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Huawei's booth at February's Mobile World Congress conference. Photo: Guo Qiuda/Xinhua via Getty Images
A Canadian security official assured that country's parliament last week that using Huawei products to build 5G infrastructure doesn't pose an espionage danger because Canada carefully tests the equipment. That baffled several security experts Codebook consulted — and also bucks an international trend of countries, including the U.S., that are shunning Huawei out of fear the Chinese company leaves backdoors in its gear.
The bigger picture: The United States and Australia both have restrictions in place for Huawei products being used by telecoms, with Japan considering a similar move and reports (disputed by Huawei) that India may follow suit.
Why it matters: The United States has a strong interest in the national security of Canada. The two nations are linked through a variety of pacts, including NATO and the Five Eyes arrangement.
The details: Scott Jones, assistant deputy minister for IT security at Canada's Communications Security Establishment (CSE), which is roughly like the National Security Agency in the U.S., told parliament that Huawei can enter the Canadian market if its equipment passes security testing at "White Lab" facilities.
What they're saying: "We have a very advanced relationship with our telecommunications providers, something that is different from most other countries, to be honest from what I have seen,” Jones said during his testimony.
But, but, but: Security experts generally scoff at systems that might approve components deemed suspect by the international intelligence community, no matter how much testing they go through.
Go deeper: Just how much damage could backdoored telecom equipment do?
The defining moment in the 2016 election was Russia's breach of the Democratic National Committee. Two years later, McClatchy reports that candidates for Congress are knowingly underspending on cybersecurity — with only 6 spending more than $1,000.
The case study: Jay Hulings, who lost in the Texas Democratic primary in March, told McClatchy he started the campaign emphasizing security. As the campaign grew, that focus diminished.
The potential fallout: Foreign actors likely won't be attacking House candidates to sway House races — the risk and even fiscal cost is too high for a 1/435 share of the chamber. But that doesn't mean there are no risks. There are still angry constituents, protestors and disruptive apolitical threats like ransomware.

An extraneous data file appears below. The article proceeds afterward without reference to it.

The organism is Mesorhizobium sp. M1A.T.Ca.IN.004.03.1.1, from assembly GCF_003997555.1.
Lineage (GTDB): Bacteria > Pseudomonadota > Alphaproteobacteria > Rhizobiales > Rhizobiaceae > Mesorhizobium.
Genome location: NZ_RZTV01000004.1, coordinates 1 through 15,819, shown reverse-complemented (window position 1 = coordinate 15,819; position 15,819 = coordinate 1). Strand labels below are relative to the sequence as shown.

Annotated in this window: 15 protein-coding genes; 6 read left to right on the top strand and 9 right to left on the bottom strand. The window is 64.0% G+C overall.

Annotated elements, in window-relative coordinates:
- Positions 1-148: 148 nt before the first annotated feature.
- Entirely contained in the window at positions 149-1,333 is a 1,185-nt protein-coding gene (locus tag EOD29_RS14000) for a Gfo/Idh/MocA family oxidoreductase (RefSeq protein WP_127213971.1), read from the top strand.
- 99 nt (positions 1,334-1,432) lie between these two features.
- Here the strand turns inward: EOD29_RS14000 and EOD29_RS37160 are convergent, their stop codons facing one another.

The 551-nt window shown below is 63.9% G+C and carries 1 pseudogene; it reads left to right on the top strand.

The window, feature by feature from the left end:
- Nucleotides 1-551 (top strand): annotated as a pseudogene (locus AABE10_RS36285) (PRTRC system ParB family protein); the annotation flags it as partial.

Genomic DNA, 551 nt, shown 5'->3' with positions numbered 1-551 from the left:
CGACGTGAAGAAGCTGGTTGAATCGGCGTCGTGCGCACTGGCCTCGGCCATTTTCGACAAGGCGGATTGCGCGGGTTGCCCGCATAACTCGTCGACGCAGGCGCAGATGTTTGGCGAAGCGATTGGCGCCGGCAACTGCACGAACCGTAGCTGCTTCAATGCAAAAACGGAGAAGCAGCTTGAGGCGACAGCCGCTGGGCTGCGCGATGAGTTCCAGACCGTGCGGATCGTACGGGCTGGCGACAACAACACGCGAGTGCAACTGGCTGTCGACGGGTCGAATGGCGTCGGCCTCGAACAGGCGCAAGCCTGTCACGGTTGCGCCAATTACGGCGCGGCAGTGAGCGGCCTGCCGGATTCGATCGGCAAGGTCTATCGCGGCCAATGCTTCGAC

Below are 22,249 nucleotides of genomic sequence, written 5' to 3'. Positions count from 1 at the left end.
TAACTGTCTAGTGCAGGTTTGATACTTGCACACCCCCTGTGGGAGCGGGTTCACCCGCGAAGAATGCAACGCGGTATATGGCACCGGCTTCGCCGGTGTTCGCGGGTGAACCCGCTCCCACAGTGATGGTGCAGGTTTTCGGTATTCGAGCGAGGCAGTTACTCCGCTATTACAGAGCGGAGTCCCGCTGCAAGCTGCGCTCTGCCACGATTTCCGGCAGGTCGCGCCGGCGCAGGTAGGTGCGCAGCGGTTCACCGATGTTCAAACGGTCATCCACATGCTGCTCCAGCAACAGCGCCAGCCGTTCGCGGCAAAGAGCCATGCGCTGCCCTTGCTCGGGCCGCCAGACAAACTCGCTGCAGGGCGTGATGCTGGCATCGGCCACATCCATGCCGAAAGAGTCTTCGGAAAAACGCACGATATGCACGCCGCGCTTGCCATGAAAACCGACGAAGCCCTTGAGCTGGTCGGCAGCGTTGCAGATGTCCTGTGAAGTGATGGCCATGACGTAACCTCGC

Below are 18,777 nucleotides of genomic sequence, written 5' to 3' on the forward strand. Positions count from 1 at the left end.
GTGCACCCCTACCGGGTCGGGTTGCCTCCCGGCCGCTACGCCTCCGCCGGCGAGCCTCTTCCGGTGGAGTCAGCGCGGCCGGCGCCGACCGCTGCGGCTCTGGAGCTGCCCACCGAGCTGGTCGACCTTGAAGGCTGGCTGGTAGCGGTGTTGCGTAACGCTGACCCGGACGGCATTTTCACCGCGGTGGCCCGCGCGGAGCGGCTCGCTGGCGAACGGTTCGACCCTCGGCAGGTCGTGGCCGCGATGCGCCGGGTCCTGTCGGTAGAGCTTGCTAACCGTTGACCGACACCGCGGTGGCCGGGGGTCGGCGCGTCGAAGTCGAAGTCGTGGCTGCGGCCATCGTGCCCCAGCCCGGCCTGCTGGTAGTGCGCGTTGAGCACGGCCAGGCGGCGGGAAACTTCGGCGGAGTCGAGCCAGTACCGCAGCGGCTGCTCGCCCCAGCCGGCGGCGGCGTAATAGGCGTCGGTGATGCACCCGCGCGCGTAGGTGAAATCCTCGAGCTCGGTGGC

The Office of Management and Budget updated the executive branch's cloud strategy for the first time since 2011 on Monday. The major security change is a move from a standardized rule for using third-party networks (2007's Trusted Internet Connections policy) to a patchwork of agency specific rules.
Why the change? The "Smart Cloud" strategy notes that the TIC was intended to reduce the number of external connections and restrict as much traffic to the security of internal networks as possible. That made sense with the limited cloud landscape of 2007, but is not as applicable to today's more secure and pervasive cloud.
What they're saying: The report reads: "Since then, the technology landscape has changed dramatically with the proliferation of private-sector cloud offerings, the emergence of software-defined networks, and an increase in the mobile workforce. Improvements to security are now driven by standards and secured connections instead of limited physical connections."
Photo: Gokhan Balci/Anadolu Agency via Getty Images
Google's latest edition of Chrome made a choice that is either a small step forward in privacy protections or a massive privacy apocalypse, depending on who you ask.
The details: Chrome has always had a neat feature that synchronizes activity across multiple computers. Log in to Chrome on your phone and the passwords you saved on your desktop's Chrome can be used there, too. The latest version now automatically signs users into Chrome whenever they log into a Google website.
Some privacy advocates are less than thrilled. Cryptographer Matthew Green argued on Twitter (and then on his blog) that users should have the right to use Google sites without being logged in and that it was inappropriate to make the change without notifying customers.